13. 13. Facilities • 60% of the workforce are graduates • Over 75% need on going training • 70% are freelancers • 1 in 10 freelancers will average 70 hour working weeks • The average number of days employed for a freelance facilities worker is 238 days, better than most other sectors • 21% women in post production • 5% black / Asian / ethnic minorities
  14. 14. Fashion and Textiles • Nearly 80000 films on the UK employing 340000 people • 97% of fashion and textile industries employ less than 50 people • 21% o the work force are self employed • London is the biggest employer, followed by the North West • Worth £11.2 billion • Low entry level wages • Big skills gaps in fashion and textiles • Big employer of ethnic minorities – 38000 • Aging workforce – 73% over 35 • Broken down into sub-sectors including design, apparel, footwear and leather, textiles and technical textiles, laundry and dry cleaning
  15. 15. Film • 400 permanent companies in the UK • 43% production, 13% distribution, 44% exhibition • Nearly 28,000 people working in film • 62% exhibition, 34 % in production and 4% distribution • Over 90% of a film crew will be freelancers • 42% are women (above average for the rest of the creative industries • 9% from black, Asian and ethnic minority background • 2% disabled • Contributes £4.5 billion to the UK • Production was is worth around £700m
  16. 16. Film • UK has the largest number of digital exhibition screens in Europe (296) • Film theft cost the UK £404m in 2007 • Well funded industry and money going into training the workforce – The Bigger Future • Most people start off as runners • 60% have a degree • Can be split into five sectors – Development, production, post- production, distribution and exhibition • Contacts and networking is very important • 2008 report suggested that more needs to be to: create a more diverse work force, reduce unpaid work, enable more training
  17. 17. Interactive Media • Worth several billion pounds • Employs around 35000 people • 20% are freelancers • 36% hold a post-graduate certificate • 43% have an under graduate degree • Multi-platform • More of a discipline than a sector • Can range from app design to social media management • Job roles might include designers, producers, web designers, usability specialist or web writers • People employed as interactive media specialists, usually have a number of media based skills • Must understand other disciplines in the media sector • Must keep their skills updated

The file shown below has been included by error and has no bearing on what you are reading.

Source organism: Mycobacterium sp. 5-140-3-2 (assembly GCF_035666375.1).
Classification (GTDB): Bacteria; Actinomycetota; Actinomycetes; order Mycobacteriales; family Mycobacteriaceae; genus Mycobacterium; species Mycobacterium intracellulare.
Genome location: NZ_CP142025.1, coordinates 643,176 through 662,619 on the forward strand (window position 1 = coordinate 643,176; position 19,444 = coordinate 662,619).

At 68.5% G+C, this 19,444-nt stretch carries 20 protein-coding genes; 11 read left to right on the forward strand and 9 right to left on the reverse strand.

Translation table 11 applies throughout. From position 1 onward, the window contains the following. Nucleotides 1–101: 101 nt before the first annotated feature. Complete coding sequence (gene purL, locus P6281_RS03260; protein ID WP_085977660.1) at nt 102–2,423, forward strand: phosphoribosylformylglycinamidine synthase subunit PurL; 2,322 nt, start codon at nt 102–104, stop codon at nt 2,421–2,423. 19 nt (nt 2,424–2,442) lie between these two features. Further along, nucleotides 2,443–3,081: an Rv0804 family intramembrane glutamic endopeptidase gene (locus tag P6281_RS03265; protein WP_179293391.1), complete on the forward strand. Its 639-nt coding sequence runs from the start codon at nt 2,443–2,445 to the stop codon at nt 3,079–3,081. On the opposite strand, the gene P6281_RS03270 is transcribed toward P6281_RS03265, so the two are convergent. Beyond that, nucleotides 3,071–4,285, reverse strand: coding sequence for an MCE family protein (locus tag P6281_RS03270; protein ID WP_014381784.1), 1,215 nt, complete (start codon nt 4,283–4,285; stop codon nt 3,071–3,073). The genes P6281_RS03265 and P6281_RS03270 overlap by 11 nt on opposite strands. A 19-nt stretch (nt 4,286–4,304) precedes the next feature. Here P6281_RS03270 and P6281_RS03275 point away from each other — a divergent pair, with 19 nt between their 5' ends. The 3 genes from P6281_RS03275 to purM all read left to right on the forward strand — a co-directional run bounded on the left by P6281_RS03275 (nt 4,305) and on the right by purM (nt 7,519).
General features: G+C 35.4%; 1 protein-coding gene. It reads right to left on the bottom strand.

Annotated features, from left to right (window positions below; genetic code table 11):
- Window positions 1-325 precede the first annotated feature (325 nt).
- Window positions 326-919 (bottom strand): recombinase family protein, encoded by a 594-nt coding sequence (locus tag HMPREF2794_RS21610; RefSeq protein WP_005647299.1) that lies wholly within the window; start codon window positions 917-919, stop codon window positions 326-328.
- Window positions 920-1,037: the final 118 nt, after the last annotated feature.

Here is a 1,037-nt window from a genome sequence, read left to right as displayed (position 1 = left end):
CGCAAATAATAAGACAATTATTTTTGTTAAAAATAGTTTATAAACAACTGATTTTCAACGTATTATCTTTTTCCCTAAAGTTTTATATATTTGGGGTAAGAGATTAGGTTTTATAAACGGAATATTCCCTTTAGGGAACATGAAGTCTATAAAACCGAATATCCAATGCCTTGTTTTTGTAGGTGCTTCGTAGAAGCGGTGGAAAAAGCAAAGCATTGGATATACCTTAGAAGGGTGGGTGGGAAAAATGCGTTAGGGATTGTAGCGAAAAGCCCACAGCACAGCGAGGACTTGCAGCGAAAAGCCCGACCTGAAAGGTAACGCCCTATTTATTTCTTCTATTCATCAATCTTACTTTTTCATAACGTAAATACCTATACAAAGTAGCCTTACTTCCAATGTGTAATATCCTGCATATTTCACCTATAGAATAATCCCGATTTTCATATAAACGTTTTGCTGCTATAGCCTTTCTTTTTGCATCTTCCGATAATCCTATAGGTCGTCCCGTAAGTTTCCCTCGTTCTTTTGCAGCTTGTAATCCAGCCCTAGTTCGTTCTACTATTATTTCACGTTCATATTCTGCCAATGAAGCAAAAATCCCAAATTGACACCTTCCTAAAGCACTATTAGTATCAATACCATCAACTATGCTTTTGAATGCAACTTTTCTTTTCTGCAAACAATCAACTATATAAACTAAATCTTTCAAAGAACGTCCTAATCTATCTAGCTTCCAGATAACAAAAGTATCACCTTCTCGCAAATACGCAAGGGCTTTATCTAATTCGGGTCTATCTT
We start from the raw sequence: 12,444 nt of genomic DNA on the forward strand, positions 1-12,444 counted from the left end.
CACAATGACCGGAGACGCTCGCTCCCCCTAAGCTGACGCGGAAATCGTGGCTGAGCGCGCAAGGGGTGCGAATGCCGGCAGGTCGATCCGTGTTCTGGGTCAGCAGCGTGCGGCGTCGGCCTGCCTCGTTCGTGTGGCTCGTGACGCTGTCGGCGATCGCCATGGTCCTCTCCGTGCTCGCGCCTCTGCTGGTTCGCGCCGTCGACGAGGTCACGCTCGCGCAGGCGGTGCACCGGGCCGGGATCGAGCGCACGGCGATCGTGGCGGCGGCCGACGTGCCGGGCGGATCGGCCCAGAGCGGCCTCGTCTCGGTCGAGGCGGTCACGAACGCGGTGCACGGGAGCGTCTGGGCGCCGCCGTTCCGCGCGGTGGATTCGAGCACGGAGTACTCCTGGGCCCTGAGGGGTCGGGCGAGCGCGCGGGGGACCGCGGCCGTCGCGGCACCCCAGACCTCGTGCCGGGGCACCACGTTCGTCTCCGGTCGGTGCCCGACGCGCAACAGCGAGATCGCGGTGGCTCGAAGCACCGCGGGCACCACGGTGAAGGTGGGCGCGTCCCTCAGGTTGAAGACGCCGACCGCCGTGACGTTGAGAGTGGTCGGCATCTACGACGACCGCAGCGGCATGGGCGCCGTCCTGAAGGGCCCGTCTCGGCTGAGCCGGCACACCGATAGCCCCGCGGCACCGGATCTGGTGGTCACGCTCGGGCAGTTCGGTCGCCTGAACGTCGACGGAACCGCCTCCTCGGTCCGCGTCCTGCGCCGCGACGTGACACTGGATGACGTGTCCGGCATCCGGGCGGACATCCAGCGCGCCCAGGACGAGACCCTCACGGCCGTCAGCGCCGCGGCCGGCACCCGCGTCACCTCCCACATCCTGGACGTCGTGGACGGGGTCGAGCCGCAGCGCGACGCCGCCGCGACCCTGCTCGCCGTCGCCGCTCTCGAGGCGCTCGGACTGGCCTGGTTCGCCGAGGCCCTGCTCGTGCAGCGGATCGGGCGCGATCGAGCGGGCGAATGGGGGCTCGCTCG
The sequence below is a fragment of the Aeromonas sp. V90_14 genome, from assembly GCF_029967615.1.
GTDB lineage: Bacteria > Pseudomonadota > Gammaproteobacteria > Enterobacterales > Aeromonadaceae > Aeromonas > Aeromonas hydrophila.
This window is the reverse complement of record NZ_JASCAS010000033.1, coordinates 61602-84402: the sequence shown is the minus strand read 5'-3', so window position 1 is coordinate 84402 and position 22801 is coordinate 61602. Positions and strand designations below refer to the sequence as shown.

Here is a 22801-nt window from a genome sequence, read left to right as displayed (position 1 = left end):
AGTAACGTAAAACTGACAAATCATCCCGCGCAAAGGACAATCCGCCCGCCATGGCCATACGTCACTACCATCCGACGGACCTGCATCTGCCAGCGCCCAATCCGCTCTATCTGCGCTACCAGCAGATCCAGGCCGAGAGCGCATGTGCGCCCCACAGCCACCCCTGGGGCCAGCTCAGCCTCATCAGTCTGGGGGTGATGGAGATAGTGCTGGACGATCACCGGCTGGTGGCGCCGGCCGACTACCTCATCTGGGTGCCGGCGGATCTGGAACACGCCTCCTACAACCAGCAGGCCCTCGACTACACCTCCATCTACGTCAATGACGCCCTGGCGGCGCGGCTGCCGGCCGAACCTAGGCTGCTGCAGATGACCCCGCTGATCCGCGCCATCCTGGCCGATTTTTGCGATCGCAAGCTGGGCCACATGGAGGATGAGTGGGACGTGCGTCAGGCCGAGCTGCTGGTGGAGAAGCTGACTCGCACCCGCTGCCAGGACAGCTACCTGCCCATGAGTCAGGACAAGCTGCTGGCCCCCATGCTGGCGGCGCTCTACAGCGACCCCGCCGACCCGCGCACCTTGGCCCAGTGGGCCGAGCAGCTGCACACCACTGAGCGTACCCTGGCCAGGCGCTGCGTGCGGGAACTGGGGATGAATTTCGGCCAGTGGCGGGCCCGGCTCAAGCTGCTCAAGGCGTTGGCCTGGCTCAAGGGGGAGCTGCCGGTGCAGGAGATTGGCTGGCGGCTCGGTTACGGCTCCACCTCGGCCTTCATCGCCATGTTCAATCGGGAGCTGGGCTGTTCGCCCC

18. 18. Photo Imaging • 43000 people • 38% are down in London • 8700 companies – nearly 70% are sole traders or freelancers • 91% of photographic companies employ 5 or less people • Nearly 50% of photography employees have an undergraduate degree • Average age is 42 (higher than the average creative industries employee) • Low amount ethnic minorities • High level of disabled employees • Competitive • Must have an entrepreneurial mind set • Unsocial hours • Must have a keen grasp of intellectual property rights
  19. 19. Publishing • Traditional forms such as books, journals, magazines • Now on multimedia formats (kindles, news agencies) • Employs nearly 200000 people – 36% of the creative media workforce • 50000 in newspapers • 50000 in magazines • 12% self employed • Half the workforce hold a degree • 67% are over the age of 35 • Mostly based in London • 10% black, Asian or ethnic minorities (les than 50% of London is white) • Gender division is equal • Good employer of disabled people
  20. 20. Radio • Employs 22000 people • Three-types: publicly funded, commercial and community / voluntary • Men earn more than women – Men (30k), women (28k) • 25% of men have depended children compared with 16% of women • 60% of men are over 35 compared with 50% of women • Shortage of radio engineers • Industry is growing steadily • Job roles might include, presenter, engineer, resea rcher, producer or sales • Must be confident and organised, working well under pressure